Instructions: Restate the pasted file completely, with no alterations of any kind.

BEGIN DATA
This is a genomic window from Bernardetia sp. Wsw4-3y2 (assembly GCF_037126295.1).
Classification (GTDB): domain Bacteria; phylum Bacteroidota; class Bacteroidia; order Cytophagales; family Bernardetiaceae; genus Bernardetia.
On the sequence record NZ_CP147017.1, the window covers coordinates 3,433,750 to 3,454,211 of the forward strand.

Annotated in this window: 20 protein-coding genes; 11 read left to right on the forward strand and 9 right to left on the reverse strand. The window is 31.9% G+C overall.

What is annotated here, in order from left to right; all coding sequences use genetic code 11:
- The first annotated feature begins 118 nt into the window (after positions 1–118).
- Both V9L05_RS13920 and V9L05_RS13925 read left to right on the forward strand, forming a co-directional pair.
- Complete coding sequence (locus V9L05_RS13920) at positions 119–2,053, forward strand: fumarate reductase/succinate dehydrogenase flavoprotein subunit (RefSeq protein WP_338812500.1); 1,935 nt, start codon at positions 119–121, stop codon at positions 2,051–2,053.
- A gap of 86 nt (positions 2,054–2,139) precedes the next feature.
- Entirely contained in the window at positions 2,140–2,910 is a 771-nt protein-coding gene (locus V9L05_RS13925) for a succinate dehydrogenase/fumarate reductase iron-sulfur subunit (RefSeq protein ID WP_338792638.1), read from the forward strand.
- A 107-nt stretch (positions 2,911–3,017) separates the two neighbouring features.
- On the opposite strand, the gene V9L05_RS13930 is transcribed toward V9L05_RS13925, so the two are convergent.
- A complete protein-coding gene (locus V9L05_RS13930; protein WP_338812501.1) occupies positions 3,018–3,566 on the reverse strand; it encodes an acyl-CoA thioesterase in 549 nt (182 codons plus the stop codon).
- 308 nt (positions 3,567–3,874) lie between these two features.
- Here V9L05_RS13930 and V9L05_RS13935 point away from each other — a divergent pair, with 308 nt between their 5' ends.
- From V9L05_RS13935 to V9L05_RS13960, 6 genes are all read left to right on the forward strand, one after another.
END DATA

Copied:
This is a genomic window from Bernardetia sp. Wsw4-3y2 (assembly GCF_037126295.1).
Classification (GTDB): domain Bacteria; phylum Bacteroidota; class Bacteroidia; order Cytophagales; family Bernardetiaceae; genus Bernardetia.
On the sequence record NZ_CP147017.1, the window covers coordinates 3,433,750 to 3,454,211 of the forward strand.

Annotated in this window: 20 protein-coding genes; 11 read left to right on the forward strand and 9 right to left on the reverse strand. The window is 31.9% G+C overall.

What is annotated here, in order from left to right; all coding sequences use genetic code 11:
- The first annotated feature begins 118 nt into the window (after positions 1–118).
- Both V9L05_RS13920 and V9L05_RS13925 read left to right on the forward strand, forming a co-directional pair.
- Complete coding sequence (locus V9L05_RS13920) at positions 119–2,053, forward strand: fumarate reductase/succinate dehydrogenase flavoprotein subunit (RefSeq protein WP_338812500.1); 1,935 nt, start codon at positions 119–121, stop codon at positions 2,051–2,053.
- A gap of 86 nt (positions 2,054–2,139) precedes the next feature.
- Entirely contained in the window at positions 2,140–2,910 is a 771-nt protein-coding gene (locus V9L05_RS13925) for a succinate dehydrogenase/fumarate reductase iron-sulfur subunit (RefSeq protein ID WP_338792638.1), read from the forward strand.
- A 107-nt stretch (positions 2,911–3,017) separates the two neighbouring features.
- On the opposite strand, the gene V9L05_RS13930 is transcribed toward V9L05_RS13925, so the two are convergent.
- A complete protein-coding gene (locus V9L05_RS13930; protein WP_338812501.1) occupies positions 3,018–3,566 on the reverse strand; it encodes an acyl-CoA thioesterase in 549 nt (182 codons plus the stop codon).
- 308 nt (positions 3,567–3,874) lie between these two features.
- Here V9L05_RS13930 and V9L05_RS13935 point away from each other — a divergent pair, with 308 nt between their 5' ends.
- From V9L05_RS13935 to V9L05_RS13960, 6 genes are all read left to right on the forward strand, one after another.